Ceres froze and listened. She didn’t have time for annoying games. She needed to get to the palace training ground with the weapons in the barrow before practice started, or Thanos would be weaponless.

  Who could it be?

  Overheated, she glanced up into the sky as a drop of sweat rolled down her forehead. The sun was a hot glowing disk already, and just like the gardens, she was withering. The muscles in her arms and shoulders started to burn, but she couldn’t afford to rest. She was late as it was.

  Pushing the heavy handcart, she picked up her pace, and when the footsteps came again, and she spun and saw no one, her irritation increased.

  Finally, as she neared the gazebo, the footsteps grew louder, and when she glanced over her shoulder again, this time she spotted Stephania, wearing a red silk dress, a golden wreath in her golden hair.

  Of course. The snooping princess.

  “Hello, weapon girl,” Stephania said, a slight frown on her face.

  Ceres bowed her head and turned back around, eager to get away. But before Ceres could escape, Stephania stepped in front of her, blocking the narrow path.

  “How does a girl become something as lowly as a weapon-keeper, I wonder?” Stephania asked, her hand hitting her hips.

  “Thanos hired me,” Ceres replied. “Now if you would so kindly—”

  “You will address me as your highness!” Stephania snapped.

  Ceres startled and she wanted to give the spoiled girl a piece of her mind, but instead, she kept her head down, reminding herself she wasn’t here to protect her honor, only to fight for the revolution.

  “Yes, your highness,” she said.

  “It is important you know your place, would you not agree?” Stephania said.

  She walked a slow circle around Ceres, eyes probing, hands clasped behind her back, and fancy shoes clicking against the bricks as she strode.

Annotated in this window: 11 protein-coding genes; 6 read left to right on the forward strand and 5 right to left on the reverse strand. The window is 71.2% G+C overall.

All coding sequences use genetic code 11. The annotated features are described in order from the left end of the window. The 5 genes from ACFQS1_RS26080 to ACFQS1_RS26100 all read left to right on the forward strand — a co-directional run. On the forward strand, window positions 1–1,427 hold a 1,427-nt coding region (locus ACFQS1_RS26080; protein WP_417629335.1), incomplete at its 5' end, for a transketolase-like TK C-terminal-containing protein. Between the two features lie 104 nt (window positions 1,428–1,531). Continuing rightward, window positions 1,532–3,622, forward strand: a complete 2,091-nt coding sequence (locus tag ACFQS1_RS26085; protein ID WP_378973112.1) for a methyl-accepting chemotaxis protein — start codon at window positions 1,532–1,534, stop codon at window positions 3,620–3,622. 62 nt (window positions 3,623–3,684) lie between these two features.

“Since the day you arrived, I have been watching you. I will always be watching you. Do you hear?” Stephania said.

  Ceres pinched her lips together so she wouldn’t be tempted to say something disrespectful in return, although it was becoming increasingly difficult to remain silent.

  “I see the way you look at Prince Thanos, but you would be foolish to think he would consider you anything but—”

  “I can assure you—” Ceres started.

  Stephania stepped so close to Ceres’s face that their noses were an inch away, and then she whispered through gritted teeth, “Don’t interrupt your superior when she is speaking!”

  Ceres squeezed fingers around the cart’s handles, her forearms now burning.

  “Prince Thanos may have hired you, but as his future wife, it is my responsibility to ensure his associations are trustworthy,” Stephania said.

  Now Ceres couldn’t hold back anymore.

  “Thanos told me he wasn’t going to marry you,” she said.

  Stephania flinched.

  “Thanos is a smart man, but he is no good judge of character. He probably failed to learn what transgressions there might be in your past before he hired you.”

  Did Stephania know about how she killed the slaver and his guards? Ceres wondered, now considering she could lose her position at the palace and be punished for it if it came out.

  “There are no transgressions in my past,” Ceres said sternly.

  Stephania laughed.

  “Oh, come now. Everyone has done something in the past they are ashamed of,” she said.

  Stephania picked up a sword from the handcart and poked Ceres’s leg with it. Oh, how Ceres wanted to give the rotten princess a lesson in swordsmanship, revealing how inept her clean, dainty, little monarch hands were. But she remained immovable.

  “And believe me,” Stephania said as she raised the blade to Ceres’s face, a hair away. “If there is so much as a sliver of a transgression in your past, I will find out, and then I will have you thrown out of the palace, headfirst.”

  Stephania tossed the sword onto the ground next to Ceres’s feet, the blade clattering as it landed.

  “Thanos is mine, do you hear?” Stephania said. “He has been promised to me by the king and queen and if you get in the way of our marriage, I will personally slit your throat while you are sleeping in my future summer home.”

  Stephania shoved Ceres with her shoulder as she walked by, heading toward the palace training grounds.

  *

  The second Ceres arrived at the practice arena, she could sense that something was wrong. It wasn’t that Stephania was glowering at her from beneath the willow trees, although their conversation was still swimming through Ceres’s mind, irritating her to no end. It wasn’t that it seemed the day would turn into the hottest one of the year, or that Thanos wasn’t here yet, practicing.